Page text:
Zombie Foreclosure due to misunderstanding
What Is Zombie Foreclosure
Zombie foreclosure is a term applied to a home that is left vacant by homeowners. The exiting homeowner incorrectly believes they have to immediately move out after receiving a foreclosure notice. They also mistakenly believe that the foreclosing lender is now responsible for the property.
If the foreclosure process is not completed and the home is not sold, then no one is occupying or caring for the property. The vacant property is not cared for and two things occur. First, safety concerns become apparent. Second, the resulting appearance may lower property values in the surrounding community. Abandoned homes for the stated reasons become known as a zombie foreclosures.
How a Zombie Foreclosure Transpires
During a normal foreclosure process, the homeowners receives a notice in the mail from the current mortgage holder that the house is entering the foreclosure process. Then there is a mandated waiting period. During this period of time homeowners could pull the house out of foreclosure. They may pay a large lump sum of money, which could cover a few back payments or the total amount they are in arrears to the full balance of the mortgage. They could also sell the home if they have equity or work with the lender and do a Short Sale.
If the homeowners do not pay the lump sum, the court rules that the house belongs to the lender. At this point, when the house legally becomes the property of the lender, the homeowners will have to vacate the property. Until a foreclosure goes through the court system, the homeowner continues to hold the title to the property.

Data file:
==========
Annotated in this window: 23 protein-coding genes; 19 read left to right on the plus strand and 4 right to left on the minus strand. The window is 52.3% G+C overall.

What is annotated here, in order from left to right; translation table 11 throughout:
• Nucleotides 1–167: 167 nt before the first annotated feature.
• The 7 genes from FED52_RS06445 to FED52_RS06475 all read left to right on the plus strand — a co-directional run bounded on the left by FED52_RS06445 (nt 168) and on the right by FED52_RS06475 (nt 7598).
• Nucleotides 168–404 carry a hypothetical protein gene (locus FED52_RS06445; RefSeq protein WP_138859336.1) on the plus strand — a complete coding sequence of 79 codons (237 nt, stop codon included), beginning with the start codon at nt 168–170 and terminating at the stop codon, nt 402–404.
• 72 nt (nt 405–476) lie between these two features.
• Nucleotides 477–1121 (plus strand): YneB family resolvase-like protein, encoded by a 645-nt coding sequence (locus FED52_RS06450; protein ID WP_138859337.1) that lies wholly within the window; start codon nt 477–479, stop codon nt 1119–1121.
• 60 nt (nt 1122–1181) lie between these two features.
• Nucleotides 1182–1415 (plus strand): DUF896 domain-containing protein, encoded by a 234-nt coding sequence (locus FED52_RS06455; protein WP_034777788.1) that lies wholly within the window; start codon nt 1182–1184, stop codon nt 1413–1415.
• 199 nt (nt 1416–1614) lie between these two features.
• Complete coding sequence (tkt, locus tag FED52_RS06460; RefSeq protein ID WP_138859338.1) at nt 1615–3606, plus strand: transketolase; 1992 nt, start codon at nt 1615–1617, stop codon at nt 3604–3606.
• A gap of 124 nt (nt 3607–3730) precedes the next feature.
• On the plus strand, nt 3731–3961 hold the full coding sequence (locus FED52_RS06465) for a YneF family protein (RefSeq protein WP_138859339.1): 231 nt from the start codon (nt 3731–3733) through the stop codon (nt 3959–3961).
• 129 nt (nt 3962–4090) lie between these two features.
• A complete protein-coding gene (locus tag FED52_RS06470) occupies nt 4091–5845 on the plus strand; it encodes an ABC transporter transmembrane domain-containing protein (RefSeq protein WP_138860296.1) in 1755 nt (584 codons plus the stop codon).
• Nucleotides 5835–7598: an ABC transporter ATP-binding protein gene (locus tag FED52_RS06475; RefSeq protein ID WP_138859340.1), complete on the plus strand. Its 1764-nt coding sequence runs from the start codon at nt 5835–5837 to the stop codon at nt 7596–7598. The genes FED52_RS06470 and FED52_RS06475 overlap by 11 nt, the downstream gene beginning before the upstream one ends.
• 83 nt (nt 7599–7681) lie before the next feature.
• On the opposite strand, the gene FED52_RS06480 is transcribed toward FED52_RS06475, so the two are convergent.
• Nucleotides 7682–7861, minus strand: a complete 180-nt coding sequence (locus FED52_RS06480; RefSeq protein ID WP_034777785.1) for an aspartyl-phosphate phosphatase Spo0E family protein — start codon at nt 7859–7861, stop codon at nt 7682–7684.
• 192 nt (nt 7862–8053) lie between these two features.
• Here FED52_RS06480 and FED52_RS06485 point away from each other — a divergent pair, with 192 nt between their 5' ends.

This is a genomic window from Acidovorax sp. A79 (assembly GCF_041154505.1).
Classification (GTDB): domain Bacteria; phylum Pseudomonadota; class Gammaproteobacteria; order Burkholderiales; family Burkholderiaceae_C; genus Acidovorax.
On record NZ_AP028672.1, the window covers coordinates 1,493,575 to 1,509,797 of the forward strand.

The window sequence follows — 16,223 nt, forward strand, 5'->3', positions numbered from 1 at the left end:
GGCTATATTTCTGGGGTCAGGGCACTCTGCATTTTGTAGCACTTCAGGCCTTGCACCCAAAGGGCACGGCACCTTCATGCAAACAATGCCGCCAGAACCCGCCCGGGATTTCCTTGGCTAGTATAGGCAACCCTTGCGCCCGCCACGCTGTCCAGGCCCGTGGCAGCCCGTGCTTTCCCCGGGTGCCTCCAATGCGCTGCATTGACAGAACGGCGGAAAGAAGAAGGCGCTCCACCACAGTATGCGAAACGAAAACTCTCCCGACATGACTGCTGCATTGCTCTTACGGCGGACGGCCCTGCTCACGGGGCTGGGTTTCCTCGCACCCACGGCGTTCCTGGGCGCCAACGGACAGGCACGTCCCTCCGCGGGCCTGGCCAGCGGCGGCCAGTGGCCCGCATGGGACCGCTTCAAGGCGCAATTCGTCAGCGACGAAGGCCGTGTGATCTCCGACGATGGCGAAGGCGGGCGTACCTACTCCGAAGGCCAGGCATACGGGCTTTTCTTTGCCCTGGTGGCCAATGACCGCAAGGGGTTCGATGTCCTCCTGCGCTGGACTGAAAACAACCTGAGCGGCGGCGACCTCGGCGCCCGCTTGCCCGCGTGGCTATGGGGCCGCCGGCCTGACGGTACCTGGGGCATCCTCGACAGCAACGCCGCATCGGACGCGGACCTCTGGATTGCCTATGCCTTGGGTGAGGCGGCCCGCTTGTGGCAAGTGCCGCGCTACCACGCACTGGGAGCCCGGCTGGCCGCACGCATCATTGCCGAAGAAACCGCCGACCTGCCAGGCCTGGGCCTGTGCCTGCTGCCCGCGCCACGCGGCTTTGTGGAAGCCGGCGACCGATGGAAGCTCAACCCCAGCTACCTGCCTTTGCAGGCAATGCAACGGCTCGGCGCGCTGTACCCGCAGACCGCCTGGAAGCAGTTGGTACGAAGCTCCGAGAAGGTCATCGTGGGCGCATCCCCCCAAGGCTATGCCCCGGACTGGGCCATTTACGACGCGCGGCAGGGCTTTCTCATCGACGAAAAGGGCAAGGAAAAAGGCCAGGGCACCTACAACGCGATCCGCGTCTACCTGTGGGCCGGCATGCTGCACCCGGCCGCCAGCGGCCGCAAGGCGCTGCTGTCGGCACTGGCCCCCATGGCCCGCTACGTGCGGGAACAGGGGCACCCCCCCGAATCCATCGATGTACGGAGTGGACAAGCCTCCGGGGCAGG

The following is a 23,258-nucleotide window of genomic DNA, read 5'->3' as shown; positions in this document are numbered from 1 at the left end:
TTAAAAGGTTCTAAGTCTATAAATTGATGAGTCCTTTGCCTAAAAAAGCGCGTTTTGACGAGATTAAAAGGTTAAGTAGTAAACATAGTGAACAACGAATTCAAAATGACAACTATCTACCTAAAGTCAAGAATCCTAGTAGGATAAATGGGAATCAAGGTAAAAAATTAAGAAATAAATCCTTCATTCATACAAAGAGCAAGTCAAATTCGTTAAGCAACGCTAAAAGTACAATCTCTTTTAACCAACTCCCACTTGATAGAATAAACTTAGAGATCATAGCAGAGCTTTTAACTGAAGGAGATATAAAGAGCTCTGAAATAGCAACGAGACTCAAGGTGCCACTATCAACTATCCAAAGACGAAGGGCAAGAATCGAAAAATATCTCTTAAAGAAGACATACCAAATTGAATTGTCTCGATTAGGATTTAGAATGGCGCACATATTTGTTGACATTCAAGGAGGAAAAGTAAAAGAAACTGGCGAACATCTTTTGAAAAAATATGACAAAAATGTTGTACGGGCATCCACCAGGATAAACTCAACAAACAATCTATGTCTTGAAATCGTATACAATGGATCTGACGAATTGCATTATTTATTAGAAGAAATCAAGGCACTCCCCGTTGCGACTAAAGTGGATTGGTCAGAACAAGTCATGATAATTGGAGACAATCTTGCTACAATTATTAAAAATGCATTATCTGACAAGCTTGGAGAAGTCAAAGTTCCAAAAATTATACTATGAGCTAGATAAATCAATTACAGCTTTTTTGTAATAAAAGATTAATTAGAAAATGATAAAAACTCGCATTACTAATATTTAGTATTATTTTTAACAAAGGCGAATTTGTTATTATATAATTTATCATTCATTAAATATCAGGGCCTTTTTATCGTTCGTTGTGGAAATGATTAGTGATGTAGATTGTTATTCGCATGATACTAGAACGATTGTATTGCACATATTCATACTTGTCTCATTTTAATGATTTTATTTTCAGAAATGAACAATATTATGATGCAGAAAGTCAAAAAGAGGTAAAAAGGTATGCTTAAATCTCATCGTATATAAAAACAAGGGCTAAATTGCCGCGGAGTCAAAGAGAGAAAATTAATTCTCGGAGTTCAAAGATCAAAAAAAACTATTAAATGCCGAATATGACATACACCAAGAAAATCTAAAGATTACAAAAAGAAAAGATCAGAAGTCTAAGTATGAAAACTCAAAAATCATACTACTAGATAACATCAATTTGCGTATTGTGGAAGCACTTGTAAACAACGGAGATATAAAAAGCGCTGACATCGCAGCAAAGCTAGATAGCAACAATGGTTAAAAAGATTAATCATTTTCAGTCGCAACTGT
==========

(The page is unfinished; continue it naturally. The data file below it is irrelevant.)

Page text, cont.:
Many homeowners misunderstand the foreclosure process and leave after receiving a notice even though the title is still in the homeowner’s name. While the mortgage company works with the courts and the home is vacant, the home comes into disrepair and title is known as a Zombie title.
Consequences of a Zombie Foreclosure
Homeowners who abandon a home because they have received a foreclosure notice do not realize how many other people they are affecting. Of course, the family in the home is displaced. They still have the legal responsibility of maintaining the property until title passes to the lender. Property taxes are still in the name of the homeowner. The local authorities could still attempt to recover all unpaid taxes and fees, as well as any maintenance fees accrued.
If the homeowner has left an unkempt lawn and the property is collecting garbage it affects the home values in the surrounding neighborhood. It is unfortunate that your financial picture has changed but you do not want your social position to be threatened. To protect against additional costs the homeowner should stay in the home until an official notice to vacate arrives from the courts. The former homeowner also needs to check to make sure the title is no longer in their name.
To prevent a foreclosure the homeowner would be wise to work with their lender, an attorney and a Realtor who is knowledgeable and experienced about the Foreclosure and Short Sale processes.